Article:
Four Fired Over 21 Bodies Dumped In China River
Posted on April 7, 2010
Two mortuary workers in east China have been arrested and fired after the bodies of 21 infant babies and fetuses were found dumped in a river.
Two senior staff at Jining Medical University in Shandong province have also been fired over the incident on the outskirts of the city late last month.
At least eight of the bodies had tags indicating they came from the hospital. One of the 21 bodies, which have all since been cremated, was found in a plastic bag marked ‘hospital waste’. It is thought the corpses may have been those of aborted fetuses or babies who had died of illness.
A spokesperson for the city government said that the two mortuary workers, named as Zhu Zhenyu and Wang Zhijun, had been paid to dispose of the bodies by relatives of the dead.
“Investigations by police and health authorities show that Zhu and Wang had reached verbal agreements privately with relatives of the dead babies to dispose the bodies and charged fees,” the spokesman, Gong Zhenhua, said. “They subsequently transported the bodies secretly to the Guangfu River, but they had failed to bury the bodies completely.”
Tests on the river, which was not a source of drinking water, showed it had not been contaminated. The hospital officials who were removed from their posts were Li Luning and He Xin, director and deputy director of the hospital’s logistics department. A vice president of the hospital, Niu Haifeng, was also suspended over the incident.
Gong said the incident exposed “a serious loophole in the hospital’s management and indicates a lack of ethics and legal awareness of some hospital staff. “It exerts a very negative impact on society and teaches us a profound lesson,” he added. The city government has ordered a general overhaul of the treatment of bodies at all local hospitals.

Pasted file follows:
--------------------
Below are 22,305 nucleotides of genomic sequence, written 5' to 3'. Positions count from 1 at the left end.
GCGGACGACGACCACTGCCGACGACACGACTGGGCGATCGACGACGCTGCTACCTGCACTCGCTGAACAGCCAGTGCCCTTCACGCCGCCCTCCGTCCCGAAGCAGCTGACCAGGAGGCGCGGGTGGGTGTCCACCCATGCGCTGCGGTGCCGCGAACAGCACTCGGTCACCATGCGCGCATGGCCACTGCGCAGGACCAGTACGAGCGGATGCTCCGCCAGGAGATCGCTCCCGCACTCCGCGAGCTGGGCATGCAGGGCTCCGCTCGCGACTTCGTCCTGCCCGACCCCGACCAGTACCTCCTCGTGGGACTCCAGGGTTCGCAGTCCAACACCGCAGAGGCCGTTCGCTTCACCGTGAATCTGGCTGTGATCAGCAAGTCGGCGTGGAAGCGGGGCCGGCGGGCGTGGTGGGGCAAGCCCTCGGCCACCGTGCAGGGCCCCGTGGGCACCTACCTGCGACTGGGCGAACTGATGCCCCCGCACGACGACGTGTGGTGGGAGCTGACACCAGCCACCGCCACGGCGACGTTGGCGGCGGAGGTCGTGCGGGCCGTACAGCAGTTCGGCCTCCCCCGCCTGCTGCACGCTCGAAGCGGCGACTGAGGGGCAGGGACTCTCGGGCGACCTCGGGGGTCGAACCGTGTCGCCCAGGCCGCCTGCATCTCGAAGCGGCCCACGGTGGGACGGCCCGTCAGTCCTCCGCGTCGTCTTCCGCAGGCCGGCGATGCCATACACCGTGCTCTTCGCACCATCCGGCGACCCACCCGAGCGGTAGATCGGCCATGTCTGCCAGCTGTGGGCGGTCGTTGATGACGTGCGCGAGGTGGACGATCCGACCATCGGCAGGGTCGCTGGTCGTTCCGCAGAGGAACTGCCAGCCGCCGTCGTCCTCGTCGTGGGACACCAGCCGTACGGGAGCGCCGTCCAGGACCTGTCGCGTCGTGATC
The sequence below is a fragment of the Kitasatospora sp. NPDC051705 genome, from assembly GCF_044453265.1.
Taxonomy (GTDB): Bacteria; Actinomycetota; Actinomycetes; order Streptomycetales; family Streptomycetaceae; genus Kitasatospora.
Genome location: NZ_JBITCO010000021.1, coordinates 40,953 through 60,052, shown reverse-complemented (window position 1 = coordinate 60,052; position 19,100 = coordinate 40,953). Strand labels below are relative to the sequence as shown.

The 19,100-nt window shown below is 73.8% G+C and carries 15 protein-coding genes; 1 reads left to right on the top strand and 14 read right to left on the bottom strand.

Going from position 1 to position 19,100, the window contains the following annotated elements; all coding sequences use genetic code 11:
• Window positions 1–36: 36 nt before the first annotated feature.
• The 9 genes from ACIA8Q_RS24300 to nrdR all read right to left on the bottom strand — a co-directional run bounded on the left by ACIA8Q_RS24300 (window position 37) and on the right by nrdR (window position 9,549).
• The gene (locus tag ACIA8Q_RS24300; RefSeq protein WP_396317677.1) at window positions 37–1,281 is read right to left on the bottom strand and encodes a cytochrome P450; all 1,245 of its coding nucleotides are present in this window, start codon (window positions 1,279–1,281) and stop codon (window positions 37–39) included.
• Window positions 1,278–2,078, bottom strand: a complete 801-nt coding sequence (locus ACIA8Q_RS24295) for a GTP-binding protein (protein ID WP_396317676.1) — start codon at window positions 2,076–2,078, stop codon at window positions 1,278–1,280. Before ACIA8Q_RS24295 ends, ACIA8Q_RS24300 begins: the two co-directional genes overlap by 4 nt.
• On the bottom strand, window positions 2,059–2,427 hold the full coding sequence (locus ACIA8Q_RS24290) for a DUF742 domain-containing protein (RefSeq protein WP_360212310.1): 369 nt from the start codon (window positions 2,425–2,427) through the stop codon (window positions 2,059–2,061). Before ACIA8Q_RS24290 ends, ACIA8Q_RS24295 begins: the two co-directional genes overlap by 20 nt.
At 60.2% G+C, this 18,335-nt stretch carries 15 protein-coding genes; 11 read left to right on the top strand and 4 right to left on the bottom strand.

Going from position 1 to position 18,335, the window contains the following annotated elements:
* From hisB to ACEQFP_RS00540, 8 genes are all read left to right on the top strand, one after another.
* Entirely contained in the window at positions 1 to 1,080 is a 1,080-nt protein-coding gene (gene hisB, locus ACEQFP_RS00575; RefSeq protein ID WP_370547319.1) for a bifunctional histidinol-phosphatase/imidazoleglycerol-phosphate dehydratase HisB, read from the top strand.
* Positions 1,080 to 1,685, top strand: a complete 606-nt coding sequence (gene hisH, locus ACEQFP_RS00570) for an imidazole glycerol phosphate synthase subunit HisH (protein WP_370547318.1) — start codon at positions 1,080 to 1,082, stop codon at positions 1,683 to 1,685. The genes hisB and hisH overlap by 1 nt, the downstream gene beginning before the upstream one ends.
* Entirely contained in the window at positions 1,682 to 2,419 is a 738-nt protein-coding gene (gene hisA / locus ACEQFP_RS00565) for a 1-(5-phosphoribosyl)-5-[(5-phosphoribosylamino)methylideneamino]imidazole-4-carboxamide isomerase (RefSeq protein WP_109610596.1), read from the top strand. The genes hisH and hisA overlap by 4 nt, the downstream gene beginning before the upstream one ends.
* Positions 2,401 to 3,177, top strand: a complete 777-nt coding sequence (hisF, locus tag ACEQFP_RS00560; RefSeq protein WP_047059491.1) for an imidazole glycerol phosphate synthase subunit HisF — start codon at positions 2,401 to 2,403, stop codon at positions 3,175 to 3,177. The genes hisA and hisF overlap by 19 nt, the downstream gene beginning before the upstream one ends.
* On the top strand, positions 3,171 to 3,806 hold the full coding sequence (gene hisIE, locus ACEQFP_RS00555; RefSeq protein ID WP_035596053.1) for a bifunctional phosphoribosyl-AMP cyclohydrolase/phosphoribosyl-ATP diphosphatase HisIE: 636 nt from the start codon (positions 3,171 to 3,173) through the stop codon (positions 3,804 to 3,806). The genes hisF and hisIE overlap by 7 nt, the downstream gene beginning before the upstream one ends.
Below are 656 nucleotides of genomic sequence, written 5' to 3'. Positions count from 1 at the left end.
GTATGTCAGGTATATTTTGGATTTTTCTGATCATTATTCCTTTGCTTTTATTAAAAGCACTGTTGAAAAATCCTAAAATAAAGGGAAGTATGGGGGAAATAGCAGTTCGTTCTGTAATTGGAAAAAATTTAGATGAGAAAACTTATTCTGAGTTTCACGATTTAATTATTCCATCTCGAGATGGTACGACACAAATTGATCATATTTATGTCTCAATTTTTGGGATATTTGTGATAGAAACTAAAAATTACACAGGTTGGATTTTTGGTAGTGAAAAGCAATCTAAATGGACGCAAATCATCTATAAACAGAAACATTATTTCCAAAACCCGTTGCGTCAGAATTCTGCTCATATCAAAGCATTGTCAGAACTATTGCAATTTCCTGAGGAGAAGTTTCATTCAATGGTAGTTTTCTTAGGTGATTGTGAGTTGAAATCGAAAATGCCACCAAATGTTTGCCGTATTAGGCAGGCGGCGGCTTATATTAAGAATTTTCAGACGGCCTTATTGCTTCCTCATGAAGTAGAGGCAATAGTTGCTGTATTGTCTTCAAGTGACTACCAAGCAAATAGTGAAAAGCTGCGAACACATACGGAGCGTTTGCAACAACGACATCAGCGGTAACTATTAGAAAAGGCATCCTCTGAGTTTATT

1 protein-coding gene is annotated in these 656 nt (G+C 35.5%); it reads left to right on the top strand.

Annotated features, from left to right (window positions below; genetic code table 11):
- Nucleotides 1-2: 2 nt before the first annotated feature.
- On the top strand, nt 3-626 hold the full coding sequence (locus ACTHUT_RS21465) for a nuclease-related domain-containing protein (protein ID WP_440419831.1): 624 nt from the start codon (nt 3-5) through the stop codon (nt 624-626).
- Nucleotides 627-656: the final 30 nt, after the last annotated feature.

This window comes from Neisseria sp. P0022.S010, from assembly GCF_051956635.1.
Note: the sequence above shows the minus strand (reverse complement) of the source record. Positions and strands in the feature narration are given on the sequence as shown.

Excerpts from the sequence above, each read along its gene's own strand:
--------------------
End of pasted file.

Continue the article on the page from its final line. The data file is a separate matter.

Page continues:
After ordering a general overhaul of the treatment of bodies at all local hospitals, the city government has now said it would in future fund the disposal of baby bodies where the parents could not be located or could not afford the costs involved.
A deputy dean of philosophy at a university in the province said that rural families are often reluctant to bring baby bodies home for burial. Ma Guanghai of Shandong University’s School of Philosophy and Social Development said that families in these cases prefer to dump the body in a corner of the hospital or pay someone to bury it.
Cao Yongfu, Deputy Director of the Medical Ethics institute at the same university, said the case pointed up China’s lack of legislative provision for dead fetuses, which have no legal status.
He said national regulations determining the legal status of dead fetuses and clarifying the rules for dealing with baby bodies in a respectful manner were urgently needed.
At least 13 million abortions are thought to be carried out in China each year. The practice is common partly because of to the nation’s so-called “one-child policy”, which limits most urban couples to a single child. The rules are widely blamed for fueling abortions of female fetuses because boys are traditionally favored.
Allegations of poor treatment of patients in the country’s underfunded hospitals are also common. Last June, a hospital in central Hubei province was found to have dumped the bodies of two adults and six aborted fetuses at a construction site after failing to locate relatives of the dead. A bag containing severed human limbs was also found in the case in the city of Xiangfan.